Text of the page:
YouTube and the television industry have adopted UHD-1 as their 4K standard. As of 2014[update], 4K content from major broadcasters remains limited. On April 11, 2013, Bulb TV created by Canadian serial entrepreneur Evan Kosiner became the first broadcaster to provide a 4K linear channel and VOD content to cable and satellite companies in North America. The channel is licensed by the Canadian Radio-Television and Telecommunications Commission to provide educational content. However, 4K content is becoming more widely available online including on YouTube, Netflix and Amazon. By 2013, some UHDTV models were available to general consumers in the range of US$600. As of 2015[update], prices on smaller computer and television panels had dropped below US$400. DVB expects UHD-1 Phase 2 services to be introduced by broadcasters from 2017, with features such as High Dynamic Range (using HLG and PQ at 10 or 12 bits), Wide Color Gamut (BT. 2020/2100 colorimetry), and High Frame Rate (up to 120 Hz). 
The first commercially available 4K camera for cinematographic purposes was the Dalsa Origin, released in 2003. YouTube began supporting 4K for video uploads in 2010 as a result of leading manufacturers producing 4K cameras. Users could view 4K video by selecting "Original" from the quality settings until December 2013, when the 2160p option appeared in the quality menu. In November 2013, YouTube started to use the VP9 video compression standard, saying that it was more suitable for 4K than High Efficiency Video Coding (HEVC); VP9 is being developed by Google, which owns YouTube.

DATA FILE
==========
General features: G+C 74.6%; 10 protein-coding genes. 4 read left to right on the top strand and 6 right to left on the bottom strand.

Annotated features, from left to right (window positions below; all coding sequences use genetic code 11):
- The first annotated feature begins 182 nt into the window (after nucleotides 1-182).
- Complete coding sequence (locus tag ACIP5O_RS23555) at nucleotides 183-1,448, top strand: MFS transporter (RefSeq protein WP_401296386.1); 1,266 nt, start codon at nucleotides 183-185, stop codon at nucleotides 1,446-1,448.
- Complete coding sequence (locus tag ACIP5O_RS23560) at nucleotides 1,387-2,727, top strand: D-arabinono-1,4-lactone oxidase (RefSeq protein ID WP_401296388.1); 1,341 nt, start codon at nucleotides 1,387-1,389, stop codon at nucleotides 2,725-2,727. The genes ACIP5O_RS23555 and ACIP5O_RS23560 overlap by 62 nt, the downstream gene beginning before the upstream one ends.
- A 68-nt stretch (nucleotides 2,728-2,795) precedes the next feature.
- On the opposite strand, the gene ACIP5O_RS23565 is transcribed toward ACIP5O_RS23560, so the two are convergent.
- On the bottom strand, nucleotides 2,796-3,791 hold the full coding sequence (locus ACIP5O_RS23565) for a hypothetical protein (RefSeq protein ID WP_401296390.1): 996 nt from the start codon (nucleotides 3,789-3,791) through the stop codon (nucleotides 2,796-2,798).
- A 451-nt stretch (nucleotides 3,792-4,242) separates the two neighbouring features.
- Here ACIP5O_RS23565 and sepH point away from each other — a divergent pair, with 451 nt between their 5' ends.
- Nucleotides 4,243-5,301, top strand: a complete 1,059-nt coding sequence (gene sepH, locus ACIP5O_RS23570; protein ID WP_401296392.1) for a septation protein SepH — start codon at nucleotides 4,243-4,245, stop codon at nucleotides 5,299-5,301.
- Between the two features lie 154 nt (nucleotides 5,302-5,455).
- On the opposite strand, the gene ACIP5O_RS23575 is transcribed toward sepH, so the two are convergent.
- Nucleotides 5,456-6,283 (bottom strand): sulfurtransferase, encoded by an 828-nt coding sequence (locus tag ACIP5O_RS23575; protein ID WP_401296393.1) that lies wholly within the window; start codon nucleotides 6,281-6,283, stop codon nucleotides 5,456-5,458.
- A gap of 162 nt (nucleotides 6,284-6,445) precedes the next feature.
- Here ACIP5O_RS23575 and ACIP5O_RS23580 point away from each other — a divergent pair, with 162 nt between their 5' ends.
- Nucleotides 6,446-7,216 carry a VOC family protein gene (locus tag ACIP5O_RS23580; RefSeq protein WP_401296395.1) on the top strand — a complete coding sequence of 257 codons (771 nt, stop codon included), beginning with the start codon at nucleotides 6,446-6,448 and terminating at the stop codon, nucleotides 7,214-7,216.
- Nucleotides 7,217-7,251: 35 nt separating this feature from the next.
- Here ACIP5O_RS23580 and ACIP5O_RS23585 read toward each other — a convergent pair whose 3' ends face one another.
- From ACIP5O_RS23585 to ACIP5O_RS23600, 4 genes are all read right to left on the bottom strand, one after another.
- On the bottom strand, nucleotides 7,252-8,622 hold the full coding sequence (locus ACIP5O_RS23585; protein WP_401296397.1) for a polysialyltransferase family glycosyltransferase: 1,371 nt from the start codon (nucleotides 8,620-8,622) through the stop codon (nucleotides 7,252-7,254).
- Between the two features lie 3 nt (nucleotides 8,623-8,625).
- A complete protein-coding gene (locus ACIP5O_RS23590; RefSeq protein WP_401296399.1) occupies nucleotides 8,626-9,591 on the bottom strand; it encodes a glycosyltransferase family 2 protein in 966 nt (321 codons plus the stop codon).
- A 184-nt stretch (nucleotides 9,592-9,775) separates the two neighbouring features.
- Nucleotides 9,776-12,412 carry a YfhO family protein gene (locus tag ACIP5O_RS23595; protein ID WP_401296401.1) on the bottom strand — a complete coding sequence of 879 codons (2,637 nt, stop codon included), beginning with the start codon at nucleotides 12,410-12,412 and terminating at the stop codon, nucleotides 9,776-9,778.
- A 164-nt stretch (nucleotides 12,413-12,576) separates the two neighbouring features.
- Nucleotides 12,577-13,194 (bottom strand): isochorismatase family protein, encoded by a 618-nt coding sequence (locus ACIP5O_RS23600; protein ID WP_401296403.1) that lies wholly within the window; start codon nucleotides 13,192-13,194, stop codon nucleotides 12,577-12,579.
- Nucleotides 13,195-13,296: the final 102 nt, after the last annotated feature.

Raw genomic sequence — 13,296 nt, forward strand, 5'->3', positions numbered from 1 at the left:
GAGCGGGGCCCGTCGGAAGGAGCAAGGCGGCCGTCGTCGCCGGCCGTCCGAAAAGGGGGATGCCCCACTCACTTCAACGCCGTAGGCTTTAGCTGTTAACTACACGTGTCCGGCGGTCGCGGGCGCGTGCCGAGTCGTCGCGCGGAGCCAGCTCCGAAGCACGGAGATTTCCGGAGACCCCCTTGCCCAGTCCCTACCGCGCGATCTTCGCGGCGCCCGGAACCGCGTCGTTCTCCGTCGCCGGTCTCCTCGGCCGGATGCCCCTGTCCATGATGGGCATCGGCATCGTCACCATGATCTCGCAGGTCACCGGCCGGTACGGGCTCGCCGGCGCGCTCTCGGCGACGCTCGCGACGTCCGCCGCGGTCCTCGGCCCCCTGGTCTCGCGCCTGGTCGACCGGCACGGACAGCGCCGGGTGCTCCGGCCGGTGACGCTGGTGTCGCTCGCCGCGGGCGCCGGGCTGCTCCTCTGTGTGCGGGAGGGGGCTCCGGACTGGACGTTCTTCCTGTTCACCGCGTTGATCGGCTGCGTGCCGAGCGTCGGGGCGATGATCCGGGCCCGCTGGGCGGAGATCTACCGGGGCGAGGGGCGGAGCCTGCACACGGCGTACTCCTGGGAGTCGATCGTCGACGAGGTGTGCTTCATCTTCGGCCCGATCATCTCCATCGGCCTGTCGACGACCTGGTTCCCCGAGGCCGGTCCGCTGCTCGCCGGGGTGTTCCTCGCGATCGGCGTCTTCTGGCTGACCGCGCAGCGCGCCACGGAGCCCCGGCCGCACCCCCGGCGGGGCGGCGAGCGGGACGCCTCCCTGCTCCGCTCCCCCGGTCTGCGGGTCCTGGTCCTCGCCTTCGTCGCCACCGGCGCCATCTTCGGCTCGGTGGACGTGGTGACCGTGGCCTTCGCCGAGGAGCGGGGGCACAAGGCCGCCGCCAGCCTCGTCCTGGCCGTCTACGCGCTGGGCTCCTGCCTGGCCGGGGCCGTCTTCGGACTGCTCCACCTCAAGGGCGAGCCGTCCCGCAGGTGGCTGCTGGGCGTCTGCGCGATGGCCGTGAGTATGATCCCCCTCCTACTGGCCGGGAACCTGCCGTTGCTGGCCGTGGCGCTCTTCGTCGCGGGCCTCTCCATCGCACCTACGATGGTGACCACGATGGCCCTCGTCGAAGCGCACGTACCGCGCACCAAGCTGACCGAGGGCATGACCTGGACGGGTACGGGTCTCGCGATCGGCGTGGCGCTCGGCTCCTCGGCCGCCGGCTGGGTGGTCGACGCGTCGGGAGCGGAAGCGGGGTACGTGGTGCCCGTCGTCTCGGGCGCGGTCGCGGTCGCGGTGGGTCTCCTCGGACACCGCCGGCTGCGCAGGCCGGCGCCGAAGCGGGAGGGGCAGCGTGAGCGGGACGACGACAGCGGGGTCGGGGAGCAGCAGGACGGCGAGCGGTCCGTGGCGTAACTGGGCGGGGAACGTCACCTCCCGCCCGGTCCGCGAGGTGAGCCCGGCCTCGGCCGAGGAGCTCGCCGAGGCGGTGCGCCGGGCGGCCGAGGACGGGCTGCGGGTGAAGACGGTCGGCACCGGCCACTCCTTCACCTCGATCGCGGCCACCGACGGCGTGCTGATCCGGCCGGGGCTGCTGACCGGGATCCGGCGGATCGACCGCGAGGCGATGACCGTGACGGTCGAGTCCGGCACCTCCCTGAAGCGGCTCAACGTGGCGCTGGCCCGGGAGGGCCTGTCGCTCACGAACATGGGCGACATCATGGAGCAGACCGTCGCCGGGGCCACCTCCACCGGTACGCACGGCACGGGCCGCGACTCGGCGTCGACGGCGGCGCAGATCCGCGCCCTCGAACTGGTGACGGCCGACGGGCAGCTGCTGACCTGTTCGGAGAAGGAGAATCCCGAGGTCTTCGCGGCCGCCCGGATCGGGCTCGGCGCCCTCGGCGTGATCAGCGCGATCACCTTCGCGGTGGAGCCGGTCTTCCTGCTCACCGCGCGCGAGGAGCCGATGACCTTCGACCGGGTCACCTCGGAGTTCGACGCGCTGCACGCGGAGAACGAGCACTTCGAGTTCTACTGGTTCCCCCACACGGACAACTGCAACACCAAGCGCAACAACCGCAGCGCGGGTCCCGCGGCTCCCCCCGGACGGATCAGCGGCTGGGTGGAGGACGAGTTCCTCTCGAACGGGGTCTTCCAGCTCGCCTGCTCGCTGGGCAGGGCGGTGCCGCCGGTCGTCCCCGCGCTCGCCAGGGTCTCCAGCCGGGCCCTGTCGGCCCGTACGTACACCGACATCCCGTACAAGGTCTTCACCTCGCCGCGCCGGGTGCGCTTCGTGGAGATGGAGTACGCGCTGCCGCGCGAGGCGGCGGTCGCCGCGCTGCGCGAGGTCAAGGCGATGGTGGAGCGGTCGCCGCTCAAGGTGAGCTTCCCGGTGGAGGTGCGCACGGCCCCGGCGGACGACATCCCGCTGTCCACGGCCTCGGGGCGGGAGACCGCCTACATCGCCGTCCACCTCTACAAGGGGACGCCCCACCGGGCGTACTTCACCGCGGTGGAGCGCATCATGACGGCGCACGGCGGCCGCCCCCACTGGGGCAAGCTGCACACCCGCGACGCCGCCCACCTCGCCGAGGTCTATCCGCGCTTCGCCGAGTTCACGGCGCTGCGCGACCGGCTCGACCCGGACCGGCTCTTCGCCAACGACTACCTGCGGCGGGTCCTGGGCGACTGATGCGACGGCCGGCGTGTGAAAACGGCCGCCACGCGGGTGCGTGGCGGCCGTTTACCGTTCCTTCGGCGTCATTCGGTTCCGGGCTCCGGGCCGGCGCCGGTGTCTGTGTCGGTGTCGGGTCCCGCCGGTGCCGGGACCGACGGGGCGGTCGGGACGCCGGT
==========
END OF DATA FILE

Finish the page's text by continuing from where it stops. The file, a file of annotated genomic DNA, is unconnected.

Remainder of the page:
Sony is one of the leading studios promoting UHDTV content, as of 2013[update] offering a little over 70 movie and television titles via digital download to a specialized player that stores and decodes the video. The large files (~40GB), distributed through consumer broadband connections, raise concerns about data caps.
In 2014, Netflix began streaming House of Cards, Breaking Bad, and "some nature documentaries" at 4K to compatible televisions with an HEVC decoder. Most 4K televisions sold in 2013 did not natively support HEVC, with most major manufacturers announcing support in 2014. Amazon Studios began shooting their full-length original series and new pilots with 4K resolution in 2014.